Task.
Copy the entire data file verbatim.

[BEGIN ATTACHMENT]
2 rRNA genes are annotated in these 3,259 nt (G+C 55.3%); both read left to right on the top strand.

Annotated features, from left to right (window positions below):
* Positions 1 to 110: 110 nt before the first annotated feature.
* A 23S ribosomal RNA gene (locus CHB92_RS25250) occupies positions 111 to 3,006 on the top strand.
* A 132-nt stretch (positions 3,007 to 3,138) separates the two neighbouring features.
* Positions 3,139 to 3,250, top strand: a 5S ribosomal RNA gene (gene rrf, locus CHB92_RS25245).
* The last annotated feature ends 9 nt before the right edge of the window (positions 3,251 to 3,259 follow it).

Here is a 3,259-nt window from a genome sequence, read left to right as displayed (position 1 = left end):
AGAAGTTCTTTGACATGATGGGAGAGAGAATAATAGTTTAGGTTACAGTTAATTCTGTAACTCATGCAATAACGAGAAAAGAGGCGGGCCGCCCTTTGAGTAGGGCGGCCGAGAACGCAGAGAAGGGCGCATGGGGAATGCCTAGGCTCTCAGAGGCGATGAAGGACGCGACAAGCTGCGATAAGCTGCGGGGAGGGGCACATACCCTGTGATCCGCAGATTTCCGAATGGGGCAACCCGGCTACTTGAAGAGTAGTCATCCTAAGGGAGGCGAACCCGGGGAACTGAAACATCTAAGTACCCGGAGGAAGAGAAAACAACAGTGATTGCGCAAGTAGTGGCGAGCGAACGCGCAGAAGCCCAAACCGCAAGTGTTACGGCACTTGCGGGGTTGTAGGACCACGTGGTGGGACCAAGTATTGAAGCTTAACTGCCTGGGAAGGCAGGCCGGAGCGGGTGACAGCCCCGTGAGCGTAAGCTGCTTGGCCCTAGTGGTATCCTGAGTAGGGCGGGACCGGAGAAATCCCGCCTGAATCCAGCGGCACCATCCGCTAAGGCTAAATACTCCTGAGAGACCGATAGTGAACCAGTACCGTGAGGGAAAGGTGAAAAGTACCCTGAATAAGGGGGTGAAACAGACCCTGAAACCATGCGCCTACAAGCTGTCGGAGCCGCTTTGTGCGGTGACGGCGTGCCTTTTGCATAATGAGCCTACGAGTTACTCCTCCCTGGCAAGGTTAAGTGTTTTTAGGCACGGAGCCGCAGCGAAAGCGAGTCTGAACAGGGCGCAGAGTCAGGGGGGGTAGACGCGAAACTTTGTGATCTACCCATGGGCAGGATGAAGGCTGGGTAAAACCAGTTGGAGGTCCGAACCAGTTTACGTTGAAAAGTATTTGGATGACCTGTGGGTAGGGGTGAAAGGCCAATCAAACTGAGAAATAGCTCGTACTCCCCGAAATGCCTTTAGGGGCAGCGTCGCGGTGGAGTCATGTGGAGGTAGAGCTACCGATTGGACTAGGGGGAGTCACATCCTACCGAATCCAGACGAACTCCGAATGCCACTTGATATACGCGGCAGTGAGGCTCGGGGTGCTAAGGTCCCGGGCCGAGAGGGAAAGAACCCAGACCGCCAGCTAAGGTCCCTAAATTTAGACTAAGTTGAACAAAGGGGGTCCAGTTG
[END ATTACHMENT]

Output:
2 rRNA genes are annotated in these 3,259 nt (G+C 55.3%); both read left to right on the top strand.

Annotated features, from left to right (window positions below):
* Positions 1 to 110: 110 nt before the first annotated feature.
* A 23S ribosomal RNA gene (locus CHB92_RS25250) occupies positions 111 to 3,006 on the top strand.
* A 132-nt stretch (positions 3,007 to 3,138) separates the two neighbouring features.
* Positions 3,139 to 3,250, top strand: a 5S ribosomal RNA gene (gene rrf, locus CHB92_RS25245).
* The last annotated feature ends 9 nt before the right edge of the window (positions 3,251 to 3,259 follow it).

Here is a 3,259-nt window from a genome sequence, read left to right as displayed (position 1 = left end):
AGAAGTTCTTTGACATGATGGGAGAGAGAATAATAGTTTAGGTTACAGTTAATTCTGTAACTCATGCAATAACGAGAAAAGAGGCGGGCCGCCCTTTGAGTAGGGCGGCCGAGAACGCAGAGAAGGGCGCATGGGGAATGCCTAGGCTCTCAGAGGCGATGAAGGACGCGACAAGCTGCGATAAGCTGCGGGGAGGGGCACATACCCTGTGATCCGCAGATTTCCGAATGGGGCAACCCGGCTACTTGAAGAGTAGTCATCCTAAGGGAGGCGAACCCGGGGAACTGAAACATCTAAGTACCCGGAGGAAGAGAAAACAACAGTGATTGCGCAAGTAGTGGCGAGCGAACGCGCAGAAGCCCAAACCGCAAGTGTTACGGCACTTGCGGGGTTGTAGGACCACGTGGTGGGACCAAGTATTGAAGCTTAACTGCCTGGGAAGGCAGGCCGGAGCGGGTGACAGCCCCGTGAGCGTAAGCTGCTTGGCCCTAGTGGTATCCTGAGTAGGGCGGGACCGGAGAAATCCCGCCTGAATCCAGCGGCACCATCCGCTAAGGCTAAATACTCCTGAGAGACCGATAGTGAACCAGTACCGTGAGGGAAAGGTGAAAAGTACCCTGAATAAGGGGGTGAAACAGACCCTGAAACCATGCGCCTACAAGCTGTCGGAGCCGCTTTGTGCGGTGACGGCGTGCCTTTTGCATAATGAGCCTACGAGTTACTCCTCCCTGGCAAGGTTAAGTGTTTTTAGGCACGGAGCCGCAGCGAAAGCGAGTCTGAACAGGGCGCAGAGTCAGGGGGGGTAGACGCGAAACTTTGTGATCTACCCATGGGCAGGATGAAGGCTGGGTAAAACCAGTTGGAGGTCCGAACCAGTTTACGTTGAAAAGTATTTGGATGACCTGTGGGTAGGGGTGAAAGGCCAATCAAACTGAGAAATAGCTCGTACTCCCCGAAATGCCTTTAGGGGCAGCGTCGCGGTGGAGTCATGTGGAGGTAGAGCTACCGATTGGACTAGGGGGAGTCACATCCTACCGAATCCAGACGAACTCCGAATGCCACTTGATATACGCGGCAGTGAGGCTCGGGGTGCTAAGGTCCCGGGCCGAGAGGGAAAGAACCCAGACCGCCAGCTAAGGTCCCTAAATTTAGACTAAGTTGAACAAAGGGGGTCCAGTTG